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5 Embroidery Stitches Every Beginner Should Know

The world of embroidery can seem enormous and infinite to a beginner. There are so many different techniques to grasp, materials to choose from, and stitches to learn. It can be difficult to know where to start. So I'm here to help you out! The following stitches are perfect for beginners and will give you enough of a range to complete a whole heap of designs.

Click on the name of each stitch to see a video tutorial

The back stitch is probably one of the easiest stitches to get the hang of. It's mostly used for stitching lines or outlining shapes. And it's ideal for stitching text!

Variations: whip your back stitch with a contrasting colour for a twisted effect. Or build up lines of back stitch to fill a space - often called brick stitch.

Satin stitch is used for filling small spaces with a single block of colour. Really great for things like flower petals, leaves or any other small, simple shapes.

Variations: padded satin stitch can be used to give your work a slightly raised effect.

The woven wheel is sometimes called a woven rose or spider web rose because it makes these beautiful flowers. Simple but very effective. Woven wheels can be great for framing a word or quote.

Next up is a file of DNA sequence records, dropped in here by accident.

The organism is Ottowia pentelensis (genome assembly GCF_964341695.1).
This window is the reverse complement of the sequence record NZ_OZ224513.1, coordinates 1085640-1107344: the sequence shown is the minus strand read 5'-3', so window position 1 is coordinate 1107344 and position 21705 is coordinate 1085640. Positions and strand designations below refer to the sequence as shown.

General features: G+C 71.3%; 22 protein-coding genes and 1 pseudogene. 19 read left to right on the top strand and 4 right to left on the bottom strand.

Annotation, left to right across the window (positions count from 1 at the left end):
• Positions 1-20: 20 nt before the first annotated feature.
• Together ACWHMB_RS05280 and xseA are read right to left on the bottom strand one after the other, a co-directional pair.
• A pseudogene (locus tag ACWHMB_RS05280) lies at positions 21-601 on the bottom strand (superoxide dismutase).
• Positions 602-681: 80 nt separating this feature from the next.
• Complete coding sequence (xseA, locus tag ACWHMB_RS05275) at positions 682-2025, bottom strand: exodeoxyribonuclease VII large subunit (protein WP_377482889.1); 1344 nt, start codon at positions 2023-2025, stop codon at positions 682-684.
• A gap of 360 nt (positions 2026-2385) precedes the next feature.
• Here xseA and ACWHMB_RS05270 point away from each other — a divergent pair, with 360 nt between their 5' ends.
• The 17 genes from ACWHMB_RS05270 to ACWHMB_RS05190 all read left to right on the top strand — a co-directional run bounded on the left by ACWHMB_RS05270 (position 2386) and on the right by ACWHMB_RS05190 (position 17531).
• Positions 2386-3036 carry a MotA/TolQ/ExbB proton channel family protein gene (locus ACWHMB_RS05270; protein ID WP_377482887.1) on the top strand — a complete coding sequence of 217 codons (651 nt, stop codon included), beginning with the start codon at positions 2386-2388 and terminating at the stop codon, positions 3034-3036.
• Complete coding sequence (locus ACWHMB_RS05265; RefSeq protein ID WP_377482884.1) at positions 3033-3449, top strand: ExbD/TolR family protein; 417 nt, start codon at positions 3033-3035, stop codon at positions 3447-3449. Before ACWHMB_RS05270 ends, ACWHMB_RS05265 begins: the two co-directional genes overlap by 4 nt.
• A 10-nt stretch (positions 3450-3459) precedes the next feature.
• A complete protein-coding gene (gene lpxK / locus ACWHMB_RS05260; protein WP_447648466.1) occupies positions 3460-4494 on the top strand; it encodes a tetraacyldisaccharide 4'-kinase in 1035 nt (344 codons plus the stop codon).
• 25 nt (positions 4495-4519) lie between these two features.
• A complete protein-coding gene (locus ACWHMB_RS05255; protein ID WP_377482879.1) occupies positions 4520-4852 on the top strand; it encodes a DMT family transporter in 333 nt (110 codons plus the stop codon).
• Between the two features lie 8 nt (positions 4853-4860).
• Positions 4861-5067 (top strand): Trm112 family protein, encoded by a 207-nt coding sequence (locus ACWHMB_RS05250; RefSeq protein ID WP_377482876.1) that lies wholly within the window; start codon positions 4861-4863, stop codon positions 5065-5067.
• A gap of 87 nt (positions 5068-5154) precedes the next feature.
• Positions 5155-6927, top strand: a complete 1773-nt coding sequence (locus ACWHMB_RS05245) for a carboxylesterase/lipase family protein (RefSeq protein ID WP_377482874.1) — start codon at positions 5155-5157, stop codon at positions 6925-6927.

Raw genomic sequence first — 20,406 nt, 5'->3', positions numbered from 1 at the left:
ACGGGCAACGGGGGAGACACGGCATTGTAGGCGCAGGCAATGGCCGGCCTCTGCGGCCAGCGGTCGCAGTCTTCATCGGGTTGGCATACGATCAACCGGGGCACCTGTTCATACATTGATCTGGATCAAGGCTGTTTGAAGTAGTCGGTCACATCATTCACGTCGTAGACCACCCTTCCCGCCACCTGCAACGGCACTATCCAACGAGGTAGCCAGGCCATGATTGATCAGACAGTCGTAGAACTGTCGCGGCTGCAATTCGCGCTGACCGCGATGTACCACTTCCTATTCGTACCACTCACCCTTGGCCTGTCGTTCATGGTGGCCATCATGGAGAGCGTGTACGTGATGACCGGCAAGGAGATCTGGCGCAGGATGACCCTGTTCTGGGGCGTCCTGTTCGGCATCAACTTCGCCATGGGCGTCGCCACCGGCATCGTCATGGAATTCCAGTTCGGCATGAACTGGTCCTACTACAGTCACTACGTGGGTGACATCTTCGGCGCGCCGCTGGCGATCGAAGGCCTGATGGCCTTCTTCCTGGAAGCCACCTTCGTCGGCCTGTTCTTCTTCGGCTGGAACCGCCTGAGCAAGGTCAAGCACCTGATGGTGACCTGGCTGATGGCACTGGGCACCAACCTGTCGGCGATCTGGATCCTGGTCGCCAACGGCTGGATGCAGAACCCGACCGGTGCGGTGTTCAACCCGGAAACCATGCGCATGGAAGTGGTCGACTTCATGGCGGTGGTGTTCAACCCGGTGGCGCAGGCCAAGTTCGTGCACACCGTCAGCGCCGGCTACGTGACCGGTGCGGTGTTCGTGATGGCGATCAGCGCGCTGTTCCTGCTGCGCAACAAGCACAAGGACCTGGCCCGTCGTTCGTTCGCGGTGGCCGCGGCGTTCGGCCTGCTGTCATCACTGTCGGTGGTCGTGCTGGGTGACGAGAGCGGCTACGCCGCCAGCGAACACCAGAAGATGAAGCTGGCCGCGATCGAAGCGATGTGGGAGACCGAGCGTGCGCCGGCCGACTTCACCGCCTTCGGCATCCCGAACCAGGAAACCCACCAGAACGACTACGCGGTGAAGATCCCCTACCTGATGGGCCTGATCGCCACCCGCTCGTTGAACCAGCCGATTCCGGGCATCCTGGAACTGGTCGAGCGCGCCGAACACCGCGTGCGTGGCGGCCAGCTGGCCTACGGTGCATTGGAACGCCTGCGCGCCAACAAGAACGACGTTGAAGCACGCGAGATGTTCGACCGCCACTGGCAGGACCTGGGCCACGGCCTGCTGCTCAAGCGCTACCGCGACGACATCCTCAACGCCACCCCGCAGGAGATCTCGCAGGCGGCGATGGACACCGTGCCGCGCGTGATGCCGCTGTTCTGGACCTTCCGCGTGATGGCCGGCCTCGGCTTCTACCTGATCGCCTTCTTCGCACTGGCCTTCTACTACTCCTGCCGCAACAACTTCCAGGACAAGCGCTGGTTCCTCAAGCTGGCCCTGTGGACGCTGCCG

Variations: Use ribbon instead of thread for an elegant look.

This is one of my favourite stitches! Fly

stitch is most often used for adding leaves to a design. An open fly stitch gives the leaf a sort of 'fern' look, while closed fly stitch creates a more solid shape with a line down the centre.

French knots can be a little tricky for some, but once you get the hang of them there's no stopping you! It creates a small circular knot on the surface of the fabric, so they're great for anywhere you want to add a small dot or detail. They also look great bunched together to create a flower, or even just add texture.

I hope this list helps you along on your embroidery journey! If you have any comments or questions, please leave them below or email For more stitch tutorials, check out the video library here.



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